Arizona Gov. Katie Hobbs' spokesperson resigns after Twitter post invoking gun violence

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Arizona Democratic Gov. Katie Hobbs' spokesperson has resigned amid controversy over a social media post suggesting violence posted hours after the deadly shooting at a Nashville school on Monday.

The Governor's office confirmed Wednesday that Press Secretary Josselyn Berry resigned from her job and Hobbs accepted the resignation.

"The governor does not condone violence in any form," a statement from Hobbs' office reads. "This administration holds mutual respect at the forefront of how we engage with one another. The post by the press secretary is not reflective of the values of the administration."

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Berry's post on Twitter late Monday caused uproar online, particularly among conservatives who dubbed it tone deaf, offensive and contrary to criticism from progressives that Republicans are doing too little about gun violence.

The controversial tweet included a clip from the 1980 movie "Gloria," featuring actress Gena Rowlands with a handgun in each hand pacing forward a few steps. "Us when we see transphobes," Berry wrote in the post sharing the image.

Berry posted earlier in the day Monday about transgender rights and progressive politics, saying if you "work in the progressive community and are transphobic, you’re not progressive." It is unclear what she was referring to.

"Not sure these transphobic-from-the-left posers know who they’re messing with," another Twitter user replied, prompting Berry's tweet referencing people who fear or discriminate against the transgender community, and adding the image of the armed actress.

Berry joined the Hobbs administration after the November election, prior to which she worked as a spokesperson for the Arizona Democratic Party.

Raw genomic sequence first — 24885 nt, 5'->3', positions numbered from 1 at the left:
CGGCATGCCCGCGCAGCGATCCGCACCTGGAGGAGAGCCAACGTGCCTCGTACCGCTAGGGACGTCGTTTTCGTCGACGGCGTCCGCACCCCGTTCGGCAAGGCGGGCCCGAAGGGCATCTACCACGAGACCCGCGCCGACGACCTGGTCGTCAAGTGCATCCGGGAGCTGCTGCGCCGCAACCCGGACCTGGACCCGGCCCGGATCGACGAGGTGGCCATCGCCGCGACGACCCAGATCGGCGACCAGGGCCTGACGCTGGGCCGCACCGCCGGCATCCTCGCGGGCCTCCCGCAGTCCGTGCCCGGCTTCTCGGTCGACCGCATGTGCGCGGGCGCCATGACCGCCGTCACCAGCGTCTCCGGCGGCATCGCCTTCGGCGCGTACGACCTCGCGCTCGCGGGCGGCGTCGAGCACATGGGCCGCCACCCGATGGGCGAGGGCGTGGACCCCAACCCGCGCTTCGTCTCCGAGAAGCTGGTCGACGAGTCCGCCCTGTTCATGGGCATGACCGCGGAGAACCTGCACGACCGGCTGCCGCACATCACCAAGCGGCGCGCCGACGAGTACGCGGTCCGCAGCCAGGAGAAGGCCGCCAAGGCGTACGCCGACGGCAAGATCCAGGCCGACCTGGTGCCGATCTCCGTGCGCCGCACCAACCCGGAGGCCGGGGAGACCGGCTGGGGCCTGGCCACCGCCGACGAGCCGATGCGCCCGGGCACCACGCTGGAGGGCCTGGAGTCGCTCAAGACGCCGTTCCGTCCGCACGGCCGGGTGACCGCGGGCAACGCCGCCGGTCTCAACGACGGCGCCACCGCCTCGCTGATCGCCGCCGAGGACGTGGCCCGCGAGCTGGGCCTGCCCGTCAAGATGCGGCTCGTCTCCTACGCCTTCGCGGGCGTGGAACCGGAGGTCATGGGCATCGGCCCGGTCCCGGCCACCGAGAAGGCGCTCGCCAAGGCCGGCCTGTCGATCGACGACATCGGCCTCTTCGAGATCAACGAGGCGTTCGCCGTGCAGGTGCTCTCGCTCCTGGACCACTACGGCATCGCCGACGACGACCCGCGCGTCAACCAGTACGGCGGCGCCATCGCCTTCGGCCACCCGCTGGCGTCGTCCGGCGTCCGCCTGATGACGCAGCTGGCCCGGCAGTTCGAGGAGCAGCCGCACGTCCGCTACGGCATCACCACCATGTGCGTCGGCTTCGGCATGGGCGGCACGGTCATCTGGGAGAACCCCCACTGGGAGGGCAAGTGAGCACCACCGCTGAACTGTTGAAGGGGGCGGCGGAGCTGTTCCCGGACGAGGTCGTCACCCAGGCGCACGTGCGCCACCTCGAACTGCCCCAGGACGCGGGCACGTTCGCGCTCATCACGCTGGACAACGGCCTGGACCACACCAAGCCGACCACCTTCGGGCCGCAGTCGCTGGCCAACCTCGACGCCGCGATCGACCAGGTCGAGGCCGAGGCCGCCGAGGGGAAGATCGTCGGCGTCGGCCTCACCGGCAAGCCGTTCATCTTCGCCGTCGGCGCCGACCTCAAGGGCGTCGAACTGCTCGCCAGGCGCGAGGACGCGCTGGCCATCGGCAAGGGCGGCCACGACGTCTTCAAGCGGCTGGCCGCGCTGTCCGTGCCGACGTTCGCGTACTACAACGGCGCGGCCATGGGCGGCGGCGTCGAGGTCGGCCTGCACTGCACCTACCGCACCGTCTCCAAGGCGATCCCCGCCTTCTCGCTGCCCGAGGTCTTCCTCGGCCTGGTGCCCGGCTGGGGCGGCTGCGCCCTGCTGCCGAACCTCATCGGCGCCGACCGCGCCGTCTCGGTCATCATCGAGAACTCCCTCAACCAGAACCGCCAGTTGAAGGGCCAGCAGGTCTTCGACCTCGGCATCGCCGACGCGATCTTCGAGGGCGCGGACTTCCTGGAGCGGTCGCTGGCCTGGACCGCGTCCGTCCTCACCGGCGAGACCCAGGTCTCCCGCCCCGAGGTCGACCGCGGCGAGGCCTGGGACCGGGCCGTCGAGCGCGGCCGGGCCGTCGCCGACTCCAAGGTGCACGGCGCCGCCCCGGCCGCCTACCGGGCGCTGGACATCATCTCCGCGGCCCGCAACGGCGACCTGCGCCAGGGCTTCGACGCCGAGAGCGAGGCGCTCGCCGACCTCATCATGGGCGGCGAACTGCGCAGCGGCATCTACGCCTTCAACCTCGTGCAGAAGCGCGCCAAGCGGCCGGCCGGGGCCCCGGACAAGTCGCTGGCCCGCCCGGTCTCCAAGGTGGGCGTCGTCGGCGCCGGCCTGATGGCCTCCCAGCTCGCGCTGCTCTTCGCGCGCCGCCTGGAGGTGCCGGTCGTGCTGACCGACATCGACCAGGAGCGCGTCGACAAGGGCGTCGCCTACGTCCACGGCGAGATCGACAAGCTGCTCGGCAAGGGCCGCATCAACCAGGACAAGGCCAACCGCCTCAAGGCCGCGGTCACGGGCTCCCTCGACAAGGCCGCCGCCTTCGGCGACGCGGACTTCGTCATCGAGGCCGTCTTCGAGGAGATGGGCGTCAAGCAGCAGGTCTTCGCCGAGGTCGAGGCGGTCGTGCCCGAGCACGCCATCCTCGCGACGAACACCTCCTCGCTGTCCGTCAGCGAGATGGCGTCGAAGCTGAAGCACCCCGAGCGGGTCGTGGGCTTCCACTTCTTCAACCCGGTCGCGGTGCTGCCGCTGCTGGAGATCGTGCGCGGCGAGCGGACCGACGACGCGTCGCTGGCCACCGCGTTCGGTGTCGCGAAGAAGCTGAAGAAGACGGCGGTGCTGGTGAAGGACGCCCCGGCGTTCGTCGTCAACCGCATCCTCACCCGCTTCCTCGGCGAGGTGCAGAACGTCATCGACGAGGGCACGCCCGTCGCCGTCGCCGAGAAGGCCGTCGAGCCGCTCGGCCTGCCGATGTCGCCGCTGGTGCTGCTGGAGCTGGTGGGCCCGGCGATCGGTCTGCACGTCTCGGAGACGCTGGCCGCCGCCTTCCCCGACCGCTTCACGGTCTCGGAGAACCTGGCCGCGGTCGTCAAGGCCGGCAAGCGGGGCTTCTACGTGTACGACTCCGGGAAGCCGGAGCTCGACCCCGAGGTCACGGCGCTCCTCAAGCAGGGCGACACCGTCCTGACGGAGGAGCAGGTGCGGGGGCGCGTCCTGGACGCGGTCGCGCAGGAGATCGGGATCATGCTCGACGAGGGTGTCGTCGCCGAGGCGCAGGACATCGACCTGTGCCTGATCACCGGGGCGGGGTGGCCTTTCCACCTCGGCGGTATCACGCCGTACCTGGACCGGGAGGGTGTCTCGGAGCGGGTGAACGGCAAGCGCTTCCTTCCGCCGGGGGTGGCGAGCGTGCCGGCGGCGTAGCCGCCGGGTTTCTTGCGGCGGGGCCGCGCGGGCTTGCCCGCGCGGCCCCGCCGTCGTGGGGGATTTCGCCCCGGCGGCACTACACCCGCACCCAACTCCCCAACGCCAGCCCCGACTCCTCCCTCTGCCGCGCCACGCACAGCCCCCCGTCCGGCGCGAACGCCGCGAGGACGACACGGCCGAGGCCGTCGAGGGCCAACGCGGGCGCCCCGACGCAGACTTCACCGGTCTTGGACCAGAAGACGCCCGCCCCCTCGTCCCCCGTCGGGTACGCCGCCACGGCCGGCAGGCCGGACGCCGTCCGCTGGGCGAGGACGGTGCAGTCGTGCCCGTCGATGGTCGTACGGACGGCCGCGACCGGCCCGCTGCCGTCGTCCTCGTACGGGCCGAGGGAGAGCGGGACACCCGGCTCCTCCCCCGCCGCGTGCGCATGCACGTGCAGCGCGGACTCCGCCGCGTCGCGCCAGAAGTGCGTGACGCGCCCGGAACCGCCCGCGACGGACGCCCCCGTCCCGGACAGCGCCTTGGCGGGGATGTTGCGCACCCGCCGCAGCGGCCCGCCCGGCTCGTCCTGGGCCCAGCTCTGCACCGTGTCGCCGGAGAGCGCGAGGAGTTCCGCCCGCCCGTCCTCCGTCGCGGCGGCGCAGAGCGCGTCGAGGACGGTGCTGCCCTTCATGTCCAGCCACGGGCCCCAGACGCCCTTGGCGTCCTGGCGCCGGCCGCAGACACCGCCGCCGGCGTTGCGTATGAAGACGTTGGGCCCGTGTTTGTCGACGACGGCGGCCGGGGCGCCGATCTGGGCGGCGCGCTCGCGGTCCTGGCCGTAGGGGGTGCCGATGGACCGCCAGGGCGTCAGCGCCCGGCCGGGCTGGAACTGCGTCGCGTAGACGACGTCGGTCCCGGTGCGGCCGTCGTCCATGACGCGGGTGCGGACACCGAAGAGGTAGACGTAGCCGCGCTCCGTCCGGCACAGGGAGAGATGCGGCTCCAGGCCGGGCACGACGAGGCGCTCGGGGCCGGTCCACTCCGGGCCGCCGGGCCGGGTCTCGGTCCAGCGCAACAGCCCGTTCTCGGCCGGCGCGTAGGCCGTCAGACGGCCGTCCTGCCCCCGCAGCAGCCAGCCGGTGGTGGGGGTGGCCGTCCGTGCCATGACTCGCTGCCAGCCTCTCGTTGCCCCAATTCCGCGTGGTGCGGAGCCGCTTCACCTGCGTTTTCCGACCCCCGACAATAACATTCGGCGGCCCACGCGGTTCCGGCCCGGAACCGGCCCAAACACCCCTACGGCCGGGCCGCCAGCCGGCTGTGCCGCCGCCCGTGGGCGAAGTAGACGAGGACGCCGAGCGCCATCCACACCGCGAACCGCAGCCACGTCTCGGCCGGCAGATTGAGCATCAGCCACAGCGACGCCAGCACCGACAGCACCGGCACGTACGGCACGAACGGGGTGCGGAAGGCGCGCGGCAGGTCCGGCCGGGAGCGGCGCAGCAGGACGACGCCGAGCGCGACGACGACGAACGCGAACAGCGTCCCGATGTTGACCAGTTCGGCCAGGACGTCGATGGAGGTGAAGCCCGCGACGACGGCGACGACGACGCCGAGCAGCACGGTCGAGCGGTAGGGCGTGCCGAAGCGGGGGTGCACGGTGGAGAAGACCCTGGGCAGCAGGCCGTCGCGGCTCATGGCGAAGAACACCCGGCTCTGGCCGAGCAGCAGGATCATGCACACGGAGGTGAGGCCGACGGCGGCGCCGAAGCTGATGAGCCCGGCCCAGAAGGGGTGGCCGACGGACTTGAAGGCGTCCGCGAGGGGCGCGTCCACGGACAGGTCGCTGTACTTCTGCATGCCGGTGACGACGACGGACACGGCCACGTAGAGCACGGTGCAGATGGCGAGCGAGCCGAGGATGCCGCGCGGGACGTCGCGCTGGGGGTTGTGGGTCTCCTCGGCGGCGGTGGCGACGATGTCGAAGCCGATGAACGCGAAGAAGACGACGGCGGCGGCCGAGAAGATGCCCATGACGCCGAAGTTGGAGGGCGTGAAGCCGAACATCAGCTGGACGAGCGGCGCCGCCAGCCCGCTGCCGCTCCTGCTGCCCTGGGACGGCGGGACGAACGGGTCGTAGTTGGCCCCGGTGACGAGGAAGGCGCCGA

Her post was made hours after a mass killing at a Nashville school where the shooter was identified by law enforcement authorities as a transgender person. Six people — three of them 9 year old students — were killed.

Tweet 'below the dignity of the office'

The tweet followed a day of attention on Nashville, where a 28-year-old armed with several weapons killed three 9-year-olds and three adults at a private Christian school just after noon. Police identified the shooter, who was killed, as using male pronouns but assigned female at birth. Police have not released possible motives for the attack.

Daniel Scarpinato, a former chief of staff and spokesperson for former Republican Gov. Doug Ducey, called Berry's tweet offensive and tone deaf in light of the shooting several states away but also "below the dignity of the office of the governor" given Berry's proximity to Hobbs.

"I don't think anyone, no matter your political leanings, would look at that tweet — any sane, professional person would look at that tweet and say, 'This is how I want one of the top advisers to the governor of my state to conduct themselves,'" Scarpinato said.

Hobbs, a Democrat who was narrowly elected last year, has pledged to be a governor for all Arizonans, frequently urging the Republican-majority Legislature to work with her on issues like education funding, water resources and affordability. Republican leaders for their part have said Hobbs went too far left in her first months in office, pointing to her proposal to end the state's universal private school voucher program and fund some reproductive health care programs.

Reach reporter Stacey Barchenger at or 480-416-5669. Follow her on Twitter @sbarchenger.

This article originally appeared on USA TODAY: Arizona Gov. Hobbs' spokesperson Josselyn Berry resigns after tweet